Cornelissen Catalogue 2014/2015 - page 3

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2014/15 C
his is our first catalogue since early 2011. Not having a
new one for nearly 4 years is a serious omission on our
part, given the volatility within this period of commodity
prices and currency exchange rates and the emigration of
pigment manufacturing to India and China. Even though
we are a “small business”, the prices of gold, silver, copper,
cotton, titanium white, brush hair etc. all influence the prices
we can offer you, our customers. This catalogue, therefore,
represents our catch-up and we apologise for taking so long to
make it available.
On our till we monitor transactions according to application
such as Gilding, Printmaking, Oil painting, Pigments
etc. Drawing is one of these categories and consistently
represents an important proportion of our transactions. This
healthy emphasis on drawing is apparent in this edition with
several new ranges of drawing materials (pages 86/87). We
are already planning a 2015 edition to be available for next
summer, which will also include many new products.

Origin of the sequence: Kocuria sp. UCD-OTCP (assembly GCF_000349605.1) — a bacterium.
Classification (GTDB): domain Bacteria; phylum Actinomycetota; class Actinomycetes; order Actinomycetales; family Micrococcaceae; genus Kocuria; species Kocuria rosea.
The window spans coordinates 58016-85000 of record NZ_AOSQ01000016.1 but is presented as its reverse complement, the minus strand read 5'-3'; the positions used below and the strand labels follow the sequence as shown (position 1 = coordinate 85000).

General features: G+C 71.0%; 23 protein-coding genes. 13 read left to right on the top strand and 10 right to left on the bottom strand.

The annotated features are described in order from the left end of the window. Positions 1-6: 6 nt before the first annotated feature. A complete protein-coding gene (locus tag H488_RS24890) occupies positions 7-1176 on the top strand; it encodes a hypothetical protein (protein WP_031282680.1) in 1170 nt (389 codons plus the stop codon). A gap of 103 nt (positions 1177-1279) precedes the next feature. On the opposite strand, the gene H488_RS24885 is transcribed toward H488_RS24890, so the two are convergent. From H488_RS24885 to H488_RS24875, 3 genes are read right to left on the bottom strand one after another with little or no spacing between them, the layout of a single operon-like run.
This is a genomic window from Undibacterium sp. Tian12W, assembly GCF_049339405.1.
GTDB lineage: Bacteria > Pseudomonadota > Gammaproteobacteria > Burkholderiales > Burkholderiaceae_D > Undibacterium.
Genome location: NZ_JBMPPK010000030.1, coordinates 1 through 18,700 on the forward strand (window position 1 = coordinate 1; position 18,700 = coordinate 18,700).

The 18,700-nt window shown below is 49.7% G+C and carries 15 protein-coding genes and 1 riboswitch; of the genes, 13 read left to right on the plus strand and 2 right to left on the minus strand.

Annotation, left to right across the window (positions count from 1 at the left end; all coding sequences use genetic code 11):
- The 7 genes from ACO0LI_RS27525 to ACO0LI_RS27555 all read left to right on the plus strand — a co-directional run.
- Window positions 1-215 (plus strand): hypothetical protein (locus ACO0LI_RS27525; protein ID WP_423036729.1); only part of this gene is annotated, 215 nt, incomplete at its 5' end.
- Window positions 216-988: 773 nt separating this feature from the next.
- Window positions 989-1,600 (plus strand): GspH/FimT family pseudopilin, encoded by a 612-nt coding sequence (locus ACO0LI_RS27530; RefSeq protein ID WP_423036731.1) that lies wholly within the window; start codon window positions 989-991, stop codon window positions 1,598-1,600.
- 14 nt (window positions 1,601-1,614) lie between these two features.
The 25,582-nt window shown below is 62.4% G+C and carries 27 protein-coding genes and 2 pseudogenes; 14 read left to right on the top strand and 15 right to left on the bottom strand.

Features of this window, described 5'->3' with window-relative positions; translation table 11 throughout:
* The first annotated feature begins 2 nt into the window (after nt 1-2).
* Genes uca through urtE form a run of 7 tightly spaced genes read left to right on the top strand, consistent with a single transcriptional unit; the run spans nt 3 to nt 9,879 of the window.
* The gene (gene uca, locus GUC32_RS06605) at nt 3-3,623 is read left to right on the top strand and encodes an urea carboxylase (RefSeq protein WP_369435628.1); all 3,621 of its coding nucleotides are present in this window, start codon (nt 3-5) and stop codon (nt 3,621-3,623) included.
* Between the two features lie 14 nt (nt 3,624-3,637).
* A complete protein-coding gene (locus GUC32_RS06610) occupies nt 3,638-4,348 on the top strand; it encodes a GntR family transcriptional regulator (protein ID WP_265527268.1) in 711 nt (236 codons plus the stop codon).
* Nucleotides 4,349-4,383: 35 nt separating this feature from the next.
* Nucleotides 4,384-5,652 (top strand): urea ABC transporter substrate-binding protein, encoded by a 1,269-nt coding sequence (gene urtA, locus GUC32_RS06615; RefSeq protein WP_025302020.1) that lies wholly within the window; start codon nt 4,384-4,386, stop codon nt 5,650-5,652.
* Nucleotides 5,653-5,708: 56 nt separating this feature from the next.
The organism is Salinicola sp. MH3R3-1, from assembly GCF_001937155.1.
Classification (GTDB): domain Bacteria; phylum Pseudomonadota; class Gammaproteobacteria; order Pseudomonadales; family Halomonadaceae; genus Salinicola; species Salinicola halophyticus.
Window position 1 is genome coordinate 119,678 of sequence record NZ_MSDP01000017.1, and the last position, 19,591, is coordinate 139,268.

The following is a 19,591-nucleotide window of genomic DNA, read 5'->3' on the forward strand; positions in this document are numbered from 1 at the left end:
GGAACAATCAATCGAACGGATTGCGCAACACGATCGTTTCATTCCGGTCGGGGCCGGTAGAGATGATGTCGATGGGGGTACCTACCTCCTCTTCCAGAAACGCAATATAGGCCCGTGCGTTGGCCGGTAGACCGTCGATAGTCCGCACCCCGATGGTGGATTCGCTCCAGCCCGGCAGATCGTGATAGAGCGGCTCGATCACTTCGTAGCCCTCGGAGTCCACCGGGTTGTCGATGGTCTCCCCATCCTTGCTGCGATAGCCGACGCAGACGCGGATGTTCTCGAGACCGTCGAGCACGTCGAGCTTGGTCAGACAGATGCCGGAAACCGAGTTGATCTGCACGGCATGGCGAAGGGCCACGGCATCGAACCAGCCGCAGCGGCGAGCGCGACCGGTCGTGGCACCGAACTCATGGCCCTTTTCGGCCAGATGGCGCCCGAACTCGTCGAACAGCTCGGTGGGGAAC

Colleagues in the trade tell me that the age of the catalogue has
been brought to an end by the internet. Only 3 years ago a trade
friend produced 25,000 catalogues. This year he has decided
not to print any. While the internet grows in importance for
us too, the discipline to produce a good catalogue feeds into
our system for traditional mail-order and our internet site. So
we plan to continue producing catalogues which we hope will
continue to serve as a useful reference for you.
A recent highlight for us was an invitation from the Royal
Society of Chemistry to give a presentation about artists’
pigments. Our hosts for the day, Fuji Colours (Sericol), showed
us around their R&D department and their factory. The scale
and quality of both were hugely impressive and reminded us
how tiny our artists’ materials world is compared with other
industries. This in turn made us appreciate even more some
of our suppliers who are dependent on the demand of other
industries to keep their supply chains viable.
In the US we learned recently that the number of artists’
material retail names had shrunk from 6,000 to under 800
within 20 years. Computers have replaced the departments
of many ‘art & graphic’ stores and the internet removes a lot
of traditional retail transactions. I suspect the same decline
in outlets is happening in Western Europe as well. This
encourages us to develop further our areas of specialisation.
The Cornelissen window displays this year have attracted
enormous attention from passers-by. We are close to the
British Museum (6-7 million visits/year) so pictures of our
window have spread across the world leading to interesting
enquiries for us to follow up.
I look forward to writing a new introduction for the 2015
catalogue and, in the interim, to receiving your comments
and ideas.
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